Welding Projects: Let Your Hobby Take Flight
In following up with the idea that there are almost limitless possibilities when it comes to welding applications, the hobbyist will no doubt be putting on their own thinking cap in regards to their next welding project. For those of you interested in making models or for ways to add adornments to your home or garden, welding is great for just that.
Many lawn and gardens can be spruced up with a bit of metal in addition to the flowers and vegetable growing, and you can make metal creatures to stake into the ground or even bird baths to invite a few avian friends. Taking that same theory indoors, you can build model airplanes, trains, and even the same kind of animal inspired fixtures you may want in your lawn but are instead shelved around your house. The fun thing about these projects is that they give you the liberty to inject your own creativity and artistic impression.
If you're interested in model planes and building the smaller than life, an excellent welding project for you may come in the way of a replica of a Tommy World War I plane. This model is great at fine tuning your TIG abilities and blend an array of different welds including tacking, fusion, lap, butt, and fillet. As with any project, you'll want to make sure to get your plans and materials in hand and laid out first. So grab your safety equipment, TIG welding set, plasma cutter, center punch, channel lock, needle nose pliers, clamps, side cutting pliers, heat sinks both small and large, stainless-use-only wire brush, hammer, and tape measurer. You'll also need both a 1/8" and 3/16" drill bits, two carriage bolts that are 1/4" x 20 x 1", a 1/8" x 1" machine bolt and four nuts, 20" of 3/32" diameter stainless steel filler metal, 2" of 1/8" diameter stainless steel filler metal that is wire, and 12" x 16" sheet of stainless steel 12 gauge with 0.1" thickness.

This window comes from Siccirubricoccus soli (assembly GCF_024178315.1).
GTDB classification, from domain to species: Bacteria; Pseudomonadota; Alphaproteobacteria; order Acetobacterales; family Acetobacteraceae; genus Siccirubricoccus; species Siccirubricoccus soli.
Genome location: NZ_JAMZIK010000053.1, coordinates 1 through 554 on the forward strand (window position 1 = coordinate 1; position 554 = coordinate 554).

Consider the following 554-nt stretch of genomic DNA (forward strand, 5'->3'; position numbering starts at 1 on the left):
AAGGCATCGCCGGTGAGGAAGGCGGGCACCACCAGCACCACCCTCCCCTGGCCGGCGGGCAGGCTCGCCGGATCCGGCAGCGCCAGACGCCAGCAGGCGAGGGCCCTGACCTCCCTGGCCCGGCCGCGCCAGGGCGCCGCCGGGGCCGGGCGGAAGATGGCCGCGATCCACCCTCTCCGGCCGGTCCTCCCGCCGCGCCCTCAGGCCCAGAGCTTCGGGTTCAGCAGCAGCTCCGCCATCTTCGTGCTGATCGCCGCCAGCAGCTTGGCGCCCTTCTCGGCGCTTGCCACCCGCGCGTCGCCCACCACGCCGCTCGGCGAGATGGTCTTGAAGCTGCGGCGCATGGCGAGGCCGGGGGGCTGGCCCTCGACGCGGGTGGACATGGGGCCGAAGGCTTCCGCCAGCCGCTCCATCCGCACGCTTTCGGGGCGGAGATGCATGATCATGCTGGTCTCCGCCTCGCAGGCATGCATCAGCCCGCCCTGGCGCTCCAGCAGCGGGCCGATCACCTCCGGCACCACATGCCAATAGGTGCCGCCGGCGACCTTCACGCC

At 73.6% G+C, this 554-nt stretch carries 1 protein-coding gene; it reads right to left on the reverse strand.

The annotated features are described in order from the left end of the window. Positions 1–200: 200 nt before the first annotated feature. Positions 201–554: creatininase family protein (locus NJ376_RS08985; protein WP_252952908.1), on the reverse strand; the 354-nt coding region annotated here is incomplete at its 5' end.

Whew! Well the big thing with building a model is that you need to have everything cut to precisely the right size and that you follow your plans to a tee. You'll begin by looking to the prints to cut out the correct pieces from the stainless steel sheet for the wings, sides, and other parts. Since the plane's body will be made of four parts, you'll be tack welding the inside corner up front and the inside corner at the back, and also the middle inside corner of two of these pieces. Making sure they are square and perfect for the nose to be later attached, you'll proceed to affixing the rest of the body and continuing along.
Model building can be rewarding itself, but can be a great precursor to welding projects of a grander scale as in bikes and go karts. The trick with any welding project you undertake is to stick to what you are capable of and then progress onward from there. Welding can be dangerous if you aren't careful, but also taking on something too difficult is a sure way to zap a lot of the joy out of your hobby which isn't the aim. While you will be sticking to blue prints and plans, the end result can always be embellished to or added upon with your own personal detailing. Welding is easily blended into with art and many of the more intricate pieces are coined as such. Whether you are an artist or a hobbyist, exploring the different projects out there is all part of the fun. When you are experimenting make sure you're working with weldable materials and stick to general safety precautions; but outside of that the rest is left up to you!
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